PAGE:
You might be instructed to eliminate one food at a time, groups of similar foods such as a food group, or multiple food items. For example, if lactose intolerance is suspected, a health care provider might recommend you avoid all dairy foods, including milk, yogurt, and cheese. If gluten intolerance is suspected, you will be given a list of foods to restrict that contain gluten. These may include wheat, rye, barley, and processed foods that may contain gluten such as malt vinegar, pre-seasoned meat, and some lunch meats.

Working with an RDN can be helpful during this phase. The RDN can review your typical eating habits and give you a list of food items to eat in place of the foods you need to eliminate. In addition, the RDN can help to design an elimination diet that considers your individual food preferences

Reintroduction Phase

If your symptoms have improved, the next step is to reintroduce the foods that were restricted. The goal is to see if by eating these foods your symptoms return. During this phase, the patient tracks which foods are tolerated. Usually, starting with a small amount, one food item at a time is added back into your eating plan. If the symptoms do not return, a larger portion of the food is tested for tolerance. The patient records the amount of the food tolerated. The reintroduction phase continues until all of the potentially bothersome foods are tested.

Sometimes, food intolerances may relate to an ingredient used in a specific product or food brand. This is common with sulfite sensitivities. Some dried foods, for example, contain sulfites. But one brand of dried apricots may contain sulfites, while another may not, so label reading and detailed food records can be very helpful.

Three Things to Remember about Elimination Diets

  • Elimination diets are not meant to be followed for long periods of time and should only be done so under the supervision of a health care provider.
  • An RDN can help you follow an elimination diet that also meets your nutrition needs.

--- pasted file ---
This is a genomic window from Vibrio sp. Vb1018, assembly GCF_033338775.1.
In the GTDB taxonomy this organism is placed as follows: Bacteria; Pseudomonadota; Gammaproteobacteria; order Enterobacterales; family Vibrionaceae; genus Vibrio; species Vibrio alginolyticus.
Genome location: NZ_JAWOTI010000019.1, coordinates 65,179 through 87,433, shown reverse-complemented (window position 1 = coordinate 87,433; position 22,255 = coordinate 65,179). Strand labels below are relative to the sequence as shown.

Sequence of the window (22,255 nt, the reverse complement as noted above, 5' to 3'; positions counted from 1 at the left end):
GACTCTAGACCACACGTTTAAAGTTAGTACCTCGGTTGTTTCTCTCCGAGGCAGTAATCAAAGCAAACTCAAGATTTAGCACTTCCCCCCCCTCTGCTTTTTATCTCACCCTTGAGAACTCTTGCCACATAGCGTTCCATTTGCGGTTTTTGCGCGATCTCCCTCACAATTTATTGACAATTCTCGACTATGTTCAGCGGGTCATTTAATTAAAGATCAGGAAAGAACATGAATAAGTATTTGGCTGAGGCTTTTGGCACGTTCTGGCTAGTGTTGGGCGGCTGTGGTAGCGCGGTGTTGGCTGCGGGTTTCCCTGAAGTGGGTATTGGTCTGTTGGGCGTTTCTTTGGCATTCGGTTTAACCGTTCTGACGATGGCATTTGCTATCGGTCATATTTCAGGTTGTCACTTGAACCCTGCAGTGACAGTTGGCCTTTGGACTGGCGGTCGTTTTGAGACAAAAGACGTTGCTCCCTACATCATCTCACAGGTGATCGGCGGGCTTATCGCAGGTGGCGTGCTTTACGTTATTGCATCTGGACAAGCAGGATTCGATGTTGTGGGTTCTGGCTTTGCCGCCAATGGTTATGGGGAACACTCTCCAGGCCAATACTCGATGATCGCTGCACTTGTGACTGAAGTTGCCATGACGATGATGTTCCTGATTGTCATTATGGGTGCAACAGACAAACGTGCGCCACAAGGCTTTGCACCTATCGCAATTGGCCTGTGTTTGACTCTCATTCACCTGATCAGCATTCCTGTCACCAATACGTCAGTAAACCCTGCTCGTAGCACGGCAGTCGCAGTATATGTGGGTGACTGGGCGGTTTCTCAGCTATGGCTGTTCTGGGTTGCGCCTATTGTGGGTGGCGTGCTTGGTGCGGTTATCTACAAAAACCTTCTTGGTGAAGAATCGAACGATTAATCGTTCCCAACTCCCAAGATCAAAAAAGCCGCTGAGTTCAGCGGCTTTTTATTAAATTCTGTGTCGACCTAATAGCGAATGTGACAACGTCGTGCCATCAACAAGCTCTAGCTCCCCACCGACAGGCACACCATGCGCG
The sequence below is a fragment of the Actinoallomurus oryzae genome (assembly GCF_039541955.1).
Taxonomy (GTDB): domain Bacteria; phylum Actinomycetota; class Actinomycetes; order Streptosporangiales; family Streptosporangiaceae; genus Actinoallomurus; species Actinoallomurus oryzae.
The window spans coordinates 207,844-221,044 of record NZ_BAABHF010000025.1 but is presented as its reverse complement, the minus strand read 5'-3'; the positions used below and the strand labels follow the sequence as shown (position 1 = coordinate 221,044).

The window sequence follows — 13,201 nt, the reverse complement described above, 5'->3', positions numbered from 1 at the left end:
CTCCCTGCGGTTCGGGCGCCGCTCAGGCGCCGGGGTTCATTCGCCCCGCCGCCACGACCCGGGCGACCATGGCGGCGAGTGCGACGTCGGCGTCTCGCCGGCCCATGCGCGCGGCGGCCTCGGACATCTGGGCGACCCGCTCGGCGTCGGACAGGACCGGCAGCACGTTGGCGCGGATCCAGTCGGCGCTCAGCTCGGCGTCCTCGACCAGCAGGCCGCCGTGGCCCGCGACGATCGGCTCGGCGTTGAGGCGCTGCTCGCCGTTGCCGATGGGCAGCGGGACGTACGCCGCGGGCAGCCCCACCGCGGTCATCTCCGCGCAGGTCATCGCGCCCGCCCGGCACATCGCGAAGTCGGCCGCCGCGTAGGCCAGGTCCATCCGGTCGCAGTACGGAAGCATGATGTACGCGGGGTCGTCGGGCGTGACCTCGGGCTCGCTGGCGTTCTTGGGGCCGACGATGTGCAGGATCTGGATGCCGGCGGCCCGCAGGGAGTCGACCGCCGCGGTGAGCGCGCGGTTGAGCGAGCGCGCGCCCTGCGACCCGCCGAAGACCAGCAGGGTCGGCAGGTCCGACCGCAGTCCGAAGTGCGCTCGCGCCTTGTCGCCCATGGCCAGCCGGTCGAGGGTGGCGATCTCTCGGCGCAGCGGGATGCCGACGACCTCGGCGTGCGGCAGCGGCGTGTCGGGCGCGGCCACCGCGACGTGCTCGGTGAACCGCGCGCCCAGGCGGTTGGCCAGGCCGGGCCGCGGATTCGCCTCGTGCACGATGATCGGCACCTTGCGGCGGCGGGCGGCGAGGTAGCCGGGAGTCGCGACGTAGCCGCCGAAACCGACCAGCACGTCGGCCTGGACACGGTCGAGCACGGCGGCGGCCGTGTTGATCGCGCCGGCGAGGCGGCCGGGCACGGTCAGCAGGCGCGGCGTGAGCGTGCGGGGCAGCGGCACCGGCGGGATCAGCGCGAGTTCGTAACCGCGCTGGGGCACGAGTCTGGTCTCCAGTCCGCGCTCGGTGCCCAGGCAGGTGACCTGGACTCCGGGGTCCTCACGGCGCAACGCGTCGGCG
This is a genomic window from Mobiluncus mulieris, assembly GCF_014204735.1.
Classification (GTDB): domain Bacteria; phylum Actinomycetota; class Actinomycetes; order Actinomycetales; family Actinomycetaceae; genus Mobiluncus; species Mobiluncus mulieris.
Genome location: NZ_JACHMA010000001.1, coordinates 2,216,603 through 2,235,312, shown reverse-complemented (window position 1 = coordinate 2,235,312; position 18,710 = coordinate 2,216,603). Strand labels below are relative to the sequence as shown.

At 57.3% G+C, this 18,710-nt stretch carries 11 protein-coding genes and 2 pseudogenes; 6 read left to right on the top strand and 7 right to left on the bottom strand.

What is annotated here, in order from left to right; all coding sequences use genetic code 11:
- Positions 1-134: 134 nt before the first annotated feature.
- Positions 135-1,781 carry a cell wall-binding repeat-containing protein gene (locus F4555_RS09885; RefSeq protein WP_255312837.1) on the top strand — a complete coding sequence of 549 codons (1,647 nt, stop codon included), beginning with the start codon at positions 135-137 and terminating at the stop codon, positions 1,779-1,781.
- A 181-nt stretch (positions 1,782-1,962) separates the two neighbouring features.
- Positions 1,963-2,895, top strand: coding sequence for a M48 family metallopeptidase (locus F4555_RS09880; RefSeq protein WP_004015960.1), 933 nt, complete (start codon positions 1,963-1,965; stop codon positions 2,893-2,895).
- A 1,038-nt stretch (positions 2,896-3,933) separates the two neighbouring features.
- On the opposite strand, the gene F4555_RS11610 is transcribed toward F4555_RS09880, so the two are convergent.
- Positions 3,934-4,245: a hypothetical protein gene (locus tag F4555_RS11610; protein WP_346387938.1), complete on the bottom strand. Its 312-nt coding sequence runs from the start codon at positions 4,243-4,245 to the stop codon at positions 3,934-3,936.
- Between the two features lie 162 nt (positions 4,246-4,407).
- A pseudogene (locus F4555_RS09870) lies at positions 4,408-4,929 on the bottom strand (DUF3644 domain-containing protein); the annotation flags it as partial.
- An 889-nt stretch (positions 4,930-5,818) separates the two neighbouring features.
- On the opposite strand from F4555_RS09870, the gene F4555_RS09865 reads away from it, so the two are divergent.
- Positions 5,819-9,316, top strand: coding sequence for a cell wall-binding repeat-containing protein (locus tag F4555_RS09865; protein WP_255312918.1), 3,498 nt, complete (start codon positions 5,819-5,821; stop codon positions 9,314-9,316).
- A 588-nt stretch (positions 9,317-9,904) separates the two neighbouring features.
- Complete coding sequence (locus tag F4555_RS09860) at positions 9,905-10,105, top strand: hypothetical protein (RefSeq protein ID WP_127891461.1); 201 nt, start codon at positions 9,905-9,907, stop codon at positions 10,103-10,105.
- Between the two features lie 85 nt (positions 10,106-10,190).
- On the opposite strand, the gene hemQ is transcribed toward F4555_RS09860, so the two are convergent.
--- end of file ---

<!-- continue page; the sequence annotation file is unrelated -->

• The outcome of an elimination diet is an individualized eating plan, which may include a list of foods to restrict, eat occasionally, or consume in smaller amounts.

Source: Academy of Nutrition and Dietetics

Rising Blood Pressure Puts Women At Greater Stroke Risk Than Men

As the severity of high blood pressure rises, the risk of stroke rises almost twice as quickly in women compared with men, according to a new study.

Published Tuesday in the journal Hypertension, the research raises the question of whether sex-specific guidelines may be needed for controlling high blood pressure.

High blood pressure is the most common modifiable risk factor for stroke, which is the third leading cause of death for women and the fifth leading cause for men.

For people under 60, high blood pressure is less prevalent in women than men, study authors said. But it becomes more prevalent in older women, who are less likely to keep their blood pressure under control as they age.

“Our findings basically suggest that the risk of stroke may increase with each level of hypertension, more so in women than men,” said Dr. Tracy Madsen, the study’s lead author. She is an assistant professor of emergency medicine at Alpert Medical School of Brown University in Providence, Rhode Island.

Madsen’s team looked at sex and racial differences in the level of hypertension severity and stroke risk in 26,461 men and women in the United States. More than half of participants were women, 40% were black, and the average age of men was 66, while for women it was 64.